The project aims to study the  specific anatomy  of the human body and its relation with works of art from different subjects  (Literature, Drawing, Sculpture, Music, ...). Students work in groups  which focus on  an  organ, explain  its structure and physiology and how they have been the object of important works of art. 

The project was awarded Four European Quality labels so I must say I feel very proud that a teacher from our CLIL seminar has taken part in  such a powerful project which shows clear evidence that through e-Twinning schools can develop foreign  languages, digital skills, specific subjects like Science and creativity.

Let me finish by encouraging all of you to take part in an e-Twinning project that wil fit perfectly into your CLIL contexts and reminding you that Amaya will show us the process they followed  in our next seminar session in May.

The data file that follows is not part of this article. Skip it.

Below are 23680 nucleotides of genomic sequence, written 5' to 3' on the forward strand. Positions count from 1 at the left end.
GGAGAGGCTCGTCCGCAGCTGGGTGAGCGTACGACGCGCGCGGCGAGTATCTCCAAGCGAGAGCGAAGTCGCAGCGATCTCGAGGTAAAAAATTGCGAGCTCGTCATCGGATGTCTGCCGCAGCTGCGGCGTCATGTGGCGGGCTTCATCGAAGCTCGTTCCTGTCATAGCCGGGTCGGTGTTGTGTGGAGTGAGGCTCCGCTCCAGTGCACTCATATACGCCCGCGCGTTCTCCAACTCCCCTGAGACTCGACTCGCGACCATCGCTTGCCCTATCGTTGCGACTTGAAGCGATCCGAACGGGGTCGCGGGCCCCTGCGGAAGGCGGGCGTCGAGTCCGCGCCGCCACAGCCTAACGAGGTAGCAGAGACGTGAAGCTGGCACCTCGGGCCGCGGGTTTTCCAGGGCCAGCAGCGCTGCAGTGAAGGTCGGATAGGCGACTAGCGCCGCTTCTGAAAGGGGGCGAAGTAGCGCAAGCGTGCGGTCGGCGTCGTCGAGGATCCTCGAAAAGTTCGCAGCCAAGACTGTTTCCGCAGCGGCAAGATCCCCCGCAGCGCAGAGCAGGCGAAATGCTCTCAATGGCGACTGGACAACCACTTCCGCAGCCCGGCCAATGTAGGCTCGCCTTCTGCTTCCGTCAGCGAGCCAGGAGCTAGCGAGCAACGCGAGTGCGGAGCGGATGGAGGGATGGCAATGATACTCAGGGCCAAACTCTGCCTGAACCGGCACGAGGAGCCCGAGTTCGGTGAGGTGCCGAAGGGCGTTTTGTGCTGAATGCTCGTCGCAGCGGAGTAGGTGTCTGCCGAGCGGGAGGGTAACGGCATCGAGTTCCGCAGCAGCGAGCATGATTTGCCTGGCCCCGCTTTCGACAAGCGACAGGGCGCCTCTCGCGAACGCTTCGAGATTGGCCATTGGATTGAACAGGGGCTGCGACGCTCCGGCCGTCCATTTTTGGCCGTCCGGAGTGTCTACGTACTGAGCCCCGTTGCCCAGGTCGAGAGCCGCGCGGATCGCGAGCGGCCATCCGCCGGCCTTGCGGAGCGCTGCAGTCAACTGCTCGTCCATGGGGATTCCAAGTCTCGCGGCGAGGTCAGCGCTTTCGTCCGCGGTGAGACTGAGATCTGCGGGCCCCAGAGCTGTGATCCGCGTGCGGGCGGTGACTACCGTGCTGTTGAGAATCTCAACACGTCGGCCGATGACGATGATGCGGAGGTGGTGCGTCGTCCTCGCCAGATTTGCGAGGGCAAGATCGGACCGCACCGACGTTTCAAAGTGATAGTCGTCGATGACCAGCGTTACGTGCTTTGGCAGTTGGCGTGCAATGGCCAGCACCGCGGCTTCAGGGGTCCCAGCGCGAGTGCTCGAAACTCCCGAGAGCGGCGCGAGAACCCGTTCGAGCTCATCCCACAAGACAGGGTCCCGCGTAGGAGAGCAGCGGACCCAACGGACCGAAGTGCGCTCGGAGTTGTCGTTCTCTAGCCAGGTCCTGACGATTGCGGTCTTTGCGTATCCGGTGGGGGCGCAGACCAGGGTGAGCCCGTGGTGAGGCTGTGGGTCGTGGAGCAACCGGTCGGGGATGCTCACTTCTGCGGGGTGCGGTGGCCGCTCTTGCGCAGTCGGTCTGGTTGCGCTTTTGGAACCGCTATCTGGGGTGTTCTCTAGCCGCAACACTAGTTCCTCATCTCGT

Tuesday, 27 March 2018


Heziberri 2020 describes "taking care of our health habits to prevent possible infection risk both individually and within society" as the first of the goals for Basic Education. It is therefore essential that our students are provided with the necessary classroom  tools  so that they are cautious about antibiotic use  and learn about the importance of food safety and food hygiene. 

This is why today I would like to share a wonderful resource with both language teachers and Science teachers: e-Bug is a free educational resource that  makes learning about micro-organisms, the spread, prevention and treatment of infection fun and accessible for all students.

 The teacher  sections include: 
  • detailed lesson plans
  • fun student worksheets
  • extension activities
  • animations
  • Activity demonstrations
  • MS PowerPoint presentations to assist with the more difficult aspects of microbiology.
The student pages complement the teacher resources by providing online games, revision pages, quizzes and  fact files.